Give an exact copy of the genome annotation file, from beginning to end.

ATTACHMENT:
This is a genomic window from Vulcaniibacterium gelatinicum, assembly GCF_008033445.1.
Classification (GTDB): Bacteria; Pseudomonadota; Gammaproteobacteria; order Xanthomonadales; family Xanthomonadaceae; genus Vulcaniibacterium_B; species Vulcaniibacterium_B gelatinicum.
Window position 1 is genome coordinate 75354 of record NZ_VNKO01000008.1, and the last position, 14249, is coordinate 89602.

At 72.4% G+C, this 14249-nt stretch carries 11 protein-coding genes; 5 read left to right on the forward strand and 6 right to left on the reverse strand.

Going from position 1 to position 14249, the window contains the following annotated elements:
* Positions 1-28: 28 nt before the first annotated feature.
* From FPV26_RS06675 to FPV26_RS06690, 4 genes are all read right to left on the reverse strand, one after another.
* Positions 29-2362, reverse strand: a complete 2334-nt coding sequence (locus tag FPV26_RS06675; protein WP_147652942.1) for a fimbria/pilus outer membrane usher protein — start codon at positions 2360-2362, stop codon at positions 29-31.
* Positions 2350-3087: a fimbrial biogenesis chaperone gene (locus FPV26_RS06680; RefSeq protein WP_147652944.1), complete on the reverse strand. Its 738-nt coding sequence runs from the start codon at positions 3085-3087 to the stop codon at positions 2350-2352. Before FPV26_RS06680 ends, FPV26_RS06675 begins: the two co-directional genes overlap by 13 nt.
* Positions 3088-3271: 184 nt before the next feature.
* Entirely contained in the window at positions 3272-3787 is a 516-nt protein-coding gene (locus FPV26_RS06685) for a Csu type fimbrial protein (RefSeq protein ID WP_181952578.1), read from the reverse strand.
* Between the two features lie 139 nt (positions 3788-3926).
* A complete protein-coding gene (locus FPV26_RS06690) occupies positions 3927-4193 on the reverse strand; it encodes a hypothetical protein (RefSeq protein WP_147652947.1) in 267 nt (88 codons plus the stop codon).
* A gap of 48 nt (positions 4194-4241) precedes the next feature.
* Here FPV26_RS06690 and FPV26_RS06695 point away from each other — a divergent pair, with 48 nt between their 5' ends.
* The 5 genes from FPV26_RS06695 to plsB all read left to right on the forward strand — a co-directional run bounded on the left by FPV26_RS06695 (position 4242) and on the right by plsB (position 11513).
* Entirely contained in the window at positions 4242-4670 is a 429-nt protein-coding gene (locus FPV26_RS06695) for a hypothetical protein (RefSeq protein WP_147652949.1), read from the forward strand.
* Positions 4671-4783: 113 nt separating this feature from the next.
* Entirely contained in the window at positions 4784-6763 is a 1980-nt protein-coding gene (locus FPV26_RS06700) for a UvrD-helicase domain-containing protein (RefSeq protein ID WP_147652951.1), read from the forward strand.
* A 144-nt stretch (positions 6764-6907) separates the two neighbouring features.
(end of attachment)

This is a genomic window from Vulcaniibacterium gelatinicum, assembly GCF_008033445.1.
Classification (GTDB): Bacteria; Pseudomonadota; Gammaproteobacteria; order Xanthomonadales; family Xanthomonadaceae; genus Vulcaniibacterium_B; species Vulcaniibacterium_B gelatinicum.
Window position 1 is genome coordinate 75354 of record NZ_VNKO01000008.1, and the last position, 14249, is coordinate 89602.

At 72.4% G+C, this 14249-nt stretch carries 11 protein-coding genes; 5 read left to right on the forward strand and 6 right to left on the reverse strand.

Going from position 1 to position 14249, the window contains the following annotated elements:
* Positions 1-28: 28 nt before the first annotated feature.
* From FPV26_RS06675 to FPV26_RS06690, 4 genes are all read right to left on the reverse strand, one after another.
* Positions 29-2362, reverse strand: a complete 2334-nt coding sequence (locus tag FPV26_RS06675; protein WP_147652942.1) for a fimbria/pilus outer membrane usher protein — start codon at positions 2360-2362, stop codon at positions 29-31.
* Positions 2350-3087: a fimbrial biogenesis chaperone gene (locus FPV26_RS06680; RefSeq protein WP_147652944.1), complete on the reverse strand. Its 738-nt coding sequence runs from the start codon at positions 3085-3087 to the stop codon at positions 2350-2352. Before FPV26_RS06680 ends, FPV26_RS06675 begins: the two co-directional genes overlap by 13 nt.
* Positions 3088-3271: 184 nt before the next feature.
* Entirely contained in the window at positions 3272-3787 is a 516-nt protein-coding gene (locus FPV26_RS06685) for a Csu type fimbrial protein (RefSeq protein ID WP_181952578.1), read from the reverse strand.
* Between the two features lie 139 nt (positions 3788-3926).
* A complete protein-coding gene (locus FPV26_RS06690) occupies positions 3927-4193 on the reverse strand; it encodes a hypothetical protein (RefSeq protein WP_147652947.1) in 267 nt (88 codons plus the stop codon).
* A gap of 48 nt (positions 4194-4241) precedes the next feature.
* Here FPV26_RS06690 and FPV26_RS06695 point away from each other — a divergent pair, with 48 nt between their 5' ends.
* The 5 genes from FPV26_RS06695 to plsB all read left to right on the forward strand — a co-directional run bounded on the left by FPV26_RS06695 (position 4242) and on the right by plsB (position 11513).
* Entirely contained in the window at positions 4242-4670 is a 429-nt protein-coding gene (locus FPV26_RS06695) for a hypothetical protein (RefSeq protein WP_147652949.1), read from the forward strand.
* Positions 4671-4783: 113 nt separating this feature from the next.
* Entirely contained in the window at positions 4784-6763 is a 1980-nt protein-coding gene (locus FPV26_RS06700) for a UvrD-helicase domain-containing protein (RefSeq protein ID WP_147652951.1), read from the forward strand.
* A 144-nt stretch (positions 6764-6907) separates the two neighbouring features.